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Continuing Medical Education

Accreditation Statement

The American Association for Cancer Research (AACR) is accredited by the Accreditation Council for Continuing Medical Education (ACCME) to provide continuing medical education activities for physicians.


Credit Designation Statement

AACR has designated this live activity for a maximum of 19.25 AMA PRA Category 1 Credit(s)™. Physicians should only claim credit commensurate with the extent of their participation in the activity.

Credit certification for individual sessions may vary, dependent upon compliance with the ACCME Accreditation Criteria. The final number of credits may vary from the maximum number indicated above.

Claiming CME Credit

Physicians and other health care professionals seeking AMA PRA Category 1 Credit(s)TM for this  live continuing medical education activity must complete the online CME Request for Credit Survey by Thursday, April 28, 2022. Certificates will only be issued to those who complete the survey. Your CME certificate will be sent to you via email after the completion of the activity.

Successful completion of this CME activity, which includes participation in the evaluation component, enables the participant to earn up to 19.25 Medical Knowledge MOC in the American Board of Internal Medicine’s (ABIM) Maintenance of Certification (MOC) program. Participants will earn MOC points equivalent to the amount of CME credits claimed for the activity. It is the CME activity provider’s responsibility to submit participant completion information to ACCME for the purpose of granting ABIM MOC credit.  

To receive ABIM MOC, participants must request MOC in the CME Request for Credit Survey and complete all questions. Once these steps are completed, AACR will submit your completion information via the ACCME’s Program and Activity Reporting System for the purpose of granting MOC points.

Statement of Educational Need, Target Audience, and Learning Objectives

The evolution of resistance often leads to treatment failure, but incorporation of Darwinian dynamics to understand this evolution during therapeutic trials remains rare.1 As molecular sequencing and diagnostic techniques continue to advance, opportunities also expand for clinicians and physician scientists to incorporate evolutionary dynamic theories to monitor and adapt patient treatments.2 This understanding and application of evolution dynamics has already demonstrated that resistance can be forestalled through the application of evolutionarily-informed “adaptive” therapies, wherein dosing of standard-of-care targeted therapies is adaptively modulated based on patient response.3 This conference will inform attendees on the most recent advances and knowledge of cancer evolution dynamics.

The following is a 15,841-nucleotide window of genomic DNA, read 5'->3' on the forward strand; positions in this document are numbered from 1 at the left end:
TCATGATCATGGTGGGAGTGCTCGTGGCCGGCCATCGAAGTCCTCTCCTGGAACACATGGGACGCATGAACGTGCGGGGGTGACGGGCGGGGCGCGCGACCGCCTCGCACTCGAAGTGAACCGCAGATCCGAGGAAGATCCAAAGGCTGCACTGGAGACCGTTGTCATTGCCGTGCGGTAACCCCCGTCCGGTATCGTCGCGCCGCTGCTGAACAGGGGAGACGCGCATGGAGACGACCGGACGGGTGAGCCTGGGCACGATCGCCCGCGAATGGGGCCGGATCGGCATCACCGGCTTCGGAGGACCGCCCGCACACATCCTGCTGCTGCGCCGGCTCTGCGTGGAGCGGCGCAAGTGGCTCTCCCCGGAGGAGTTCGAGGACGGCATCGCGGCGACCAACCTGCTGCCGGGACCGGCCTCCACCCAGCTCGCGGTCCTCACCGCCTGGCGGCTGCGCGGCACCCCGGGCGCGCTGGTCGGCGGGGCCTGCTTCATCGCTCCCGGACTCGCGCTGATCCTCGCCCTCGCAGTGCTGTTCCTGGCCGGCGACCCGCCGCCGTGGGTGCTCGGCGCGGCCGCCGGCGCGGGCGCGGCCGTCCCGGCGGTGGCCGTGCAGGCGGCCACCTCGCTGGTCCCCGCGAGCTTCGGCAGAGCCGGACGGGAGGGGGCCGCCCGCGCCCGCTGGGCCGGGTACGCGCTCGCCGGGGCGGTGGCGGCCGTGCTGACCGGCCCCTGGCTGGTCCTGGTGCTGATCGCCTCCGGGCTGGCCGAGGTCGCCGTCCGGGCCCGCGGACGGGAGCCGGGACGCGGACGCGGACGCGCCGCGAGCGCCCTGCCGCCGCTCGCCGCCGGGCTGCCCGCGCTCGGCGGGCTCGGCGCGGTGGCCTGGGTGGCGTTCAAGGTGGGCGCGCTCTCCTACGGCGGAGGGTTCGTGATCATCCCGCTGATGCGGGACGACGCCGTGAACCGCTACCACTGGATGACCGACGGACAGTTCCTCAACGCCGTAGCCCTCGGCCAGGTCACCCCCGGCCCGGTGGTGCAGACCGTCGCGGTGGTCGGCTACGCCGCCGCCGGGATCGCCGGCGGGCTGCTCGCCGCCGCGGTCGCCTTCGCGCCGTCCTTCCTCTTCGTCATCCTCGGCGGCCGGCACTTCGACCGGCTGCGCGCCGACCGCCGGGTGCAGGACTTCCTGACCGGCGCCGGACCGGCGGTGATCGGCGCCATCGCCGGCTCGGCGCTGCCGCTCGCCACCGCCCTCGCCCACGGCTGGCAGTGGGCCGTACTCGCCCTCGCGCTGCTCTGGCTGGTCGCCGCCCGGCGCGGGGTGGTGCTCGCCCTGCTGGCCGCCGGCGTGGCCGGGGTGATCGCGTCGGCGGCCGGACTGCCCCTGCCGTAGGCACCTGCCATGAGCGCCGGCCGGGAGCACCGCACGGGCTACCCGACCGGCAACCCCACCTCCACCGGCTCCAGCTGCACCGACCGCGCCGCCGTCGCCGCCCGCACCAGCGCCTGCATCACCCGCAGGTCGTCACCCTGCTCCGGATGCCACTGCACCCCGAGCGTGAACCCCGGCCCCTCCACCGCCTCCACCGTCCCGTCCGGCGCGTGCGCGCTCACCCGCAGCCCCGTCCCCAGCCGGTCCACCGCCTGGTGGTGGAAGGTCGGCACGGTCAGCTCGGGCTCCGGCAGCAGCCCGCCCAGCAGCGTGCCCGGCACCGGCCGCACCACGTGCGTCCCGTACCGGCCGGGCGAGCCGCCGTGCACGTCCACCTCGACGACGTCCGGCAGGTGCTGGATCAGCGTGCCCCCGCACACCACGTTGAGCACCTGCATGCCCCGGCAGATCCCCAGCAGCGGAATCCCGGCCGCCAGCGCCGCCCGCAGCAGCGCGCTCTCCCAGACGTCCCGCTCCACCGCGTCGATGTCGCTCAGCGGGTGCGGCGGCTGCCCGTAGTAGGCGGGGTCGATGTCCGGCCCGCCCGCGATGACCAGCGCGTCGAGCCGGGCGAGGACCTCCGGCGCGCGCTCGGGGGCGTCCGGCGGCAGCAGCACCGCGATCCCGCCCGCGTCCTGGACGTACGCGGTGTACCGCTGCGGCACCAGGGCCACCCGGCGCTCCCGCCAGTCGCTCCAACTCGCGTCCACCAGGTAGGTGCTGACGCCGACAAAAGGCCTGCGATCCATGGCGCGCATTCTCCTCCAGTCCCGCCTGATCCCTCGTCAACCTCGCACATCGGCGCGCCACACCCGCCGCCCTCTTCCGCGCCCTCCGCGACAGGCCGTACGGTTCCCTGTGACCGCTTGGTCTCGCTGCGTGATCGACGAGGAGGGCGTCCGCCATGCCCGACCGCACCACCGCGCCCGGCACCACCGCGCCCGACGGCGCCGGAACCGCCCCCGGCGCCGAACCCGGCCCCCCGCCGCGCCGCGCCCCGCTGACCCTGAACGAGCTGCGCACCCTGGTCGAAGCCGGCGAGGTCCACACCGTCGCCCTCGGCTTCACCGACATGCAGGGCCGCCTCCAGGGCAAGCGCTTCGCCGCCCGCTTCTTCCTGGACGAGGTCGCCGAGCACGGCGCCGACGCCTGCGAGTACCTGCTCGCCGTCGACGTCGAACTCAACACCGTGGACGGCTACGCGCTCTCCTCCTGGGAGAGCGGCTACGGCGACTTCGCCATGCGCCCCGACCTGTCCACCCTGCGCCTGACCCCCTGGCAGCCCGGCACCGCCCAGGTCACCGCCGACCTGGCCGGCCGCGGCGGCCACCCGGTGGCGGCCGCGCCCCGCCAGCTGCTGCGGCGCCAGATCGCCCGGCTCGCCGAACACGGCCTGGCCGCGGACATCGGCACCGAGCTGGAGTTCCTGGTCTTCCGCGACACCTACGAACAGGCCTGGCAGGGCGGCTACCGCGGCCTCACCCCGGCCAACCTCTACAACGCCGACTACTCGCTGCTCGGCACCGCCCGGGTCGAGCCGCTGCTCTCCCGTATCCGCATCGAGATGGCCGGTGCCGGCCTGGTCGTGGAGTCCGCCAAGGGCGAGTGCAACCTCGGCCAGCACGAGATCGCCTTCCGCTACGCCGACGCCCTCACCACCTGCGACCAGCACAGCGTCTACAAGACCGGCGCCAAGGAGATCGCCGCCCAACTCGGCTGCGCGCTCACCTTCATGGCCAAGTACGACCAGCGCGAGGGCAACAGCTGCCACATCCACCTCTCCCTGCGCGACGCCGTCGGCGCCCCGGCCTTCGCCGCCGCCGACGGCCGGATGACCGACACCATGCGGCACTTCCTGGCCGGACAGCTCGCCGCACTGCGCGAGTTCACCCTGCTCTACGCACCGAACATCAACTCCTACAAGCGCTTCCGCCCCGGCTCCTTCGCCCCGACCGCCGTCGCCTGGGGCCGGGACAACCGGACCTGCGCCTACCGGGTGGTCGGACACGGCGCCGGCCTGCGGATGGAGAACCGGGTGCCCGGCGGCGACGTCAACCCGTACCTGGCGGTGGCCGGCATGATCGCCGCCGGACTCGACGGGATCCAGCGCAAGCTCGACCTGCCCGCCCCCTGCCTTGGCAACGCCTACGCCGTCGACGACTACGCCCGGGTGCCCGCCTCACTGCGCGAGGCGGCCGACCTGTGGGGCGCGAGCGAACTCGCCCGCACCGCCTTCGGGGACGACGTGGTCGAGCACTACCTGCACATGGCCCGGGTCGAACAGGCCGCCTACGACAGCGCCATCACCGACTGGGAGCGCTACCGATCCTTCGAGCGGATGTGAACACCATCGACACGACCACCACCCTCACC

A major issue in the treatment of cancer is the development of resistance to therapies. The acquisition of therapy resistance is often referred to as an evolutionary process, wherein strong selection pressures imposed by therapies select for emergence of resistant clones via an ecological principle known as “competitive release.” Despite a survey by the American Association of Medical Colleges and the Howard Hughes Medical Institute calling for the incorporation of evolutionary theory as a core competency in medical education1, the coverage is still not commensurate with its importance.2 This can result in a competency gap of clinicians and physician scientists treating cancer patients. This conference will meet the need for practical application of evolutionary theory by providing a venue to synthesize concepts in evolutionary dynamics from basic cancer research into clinical applications.

This conference will be useful to basic, translational and clinical scientists, as well as physicians/practicing oncologists and those engaged in the development of new therapeutics or novel therapeutic schedules. In particular, this conference will be useful to those interested in the ecological understanding of carcinogenesis, the mechanisms of intratumoral heterogeneity and how it contributes to the emergence of therapy resistance, and the use longitudinal use of biomarkers to monitor patient response.

After participating in this CME activity, physicians should be able to:

  1. Explain the complexities and strategies of Darwinian Evolution in Cancer.
  2. Articulate the relevance of Evolutionary Dynamics in carcinogenesis and therapy response.
  3. Evaluate strategies to quantify tumor heterogeneity at baseline and strategies to longitudinally monitor evolutionary dynamics during therapy response.
  4. Identify areas in which evolutionary understanding of cancer could be applied to develop improved interventions for prevention, early detection, and therapy.
  5. Translate Evolutionary Dynamic principles into their own research.

Disclosure Statement

It is the policy of the AACR that the information presented at AACR CME activities will be unbiased and based on scientific evidence. To help participants make judgments about the presence of bias, AACR will provide information that Scientific Program Committee members and speakers have disclosed about financial relationships they have with ineligible companies whose primary business is producing, marketing, selling, re-selling, or distributing healthcare products or services used by or on patients. All of the relevant financial relationships for these individuals have been mitigated.

Acknowledgment of Financial or Other Support

The AACR gratefully acknowledges the following commercial supporters:

Lead Supporter

AbbVie

Professional Education Grants

Pfizer

Questions about CME?

Please contact the Office of CME at (215) 440-9300 or [email protected].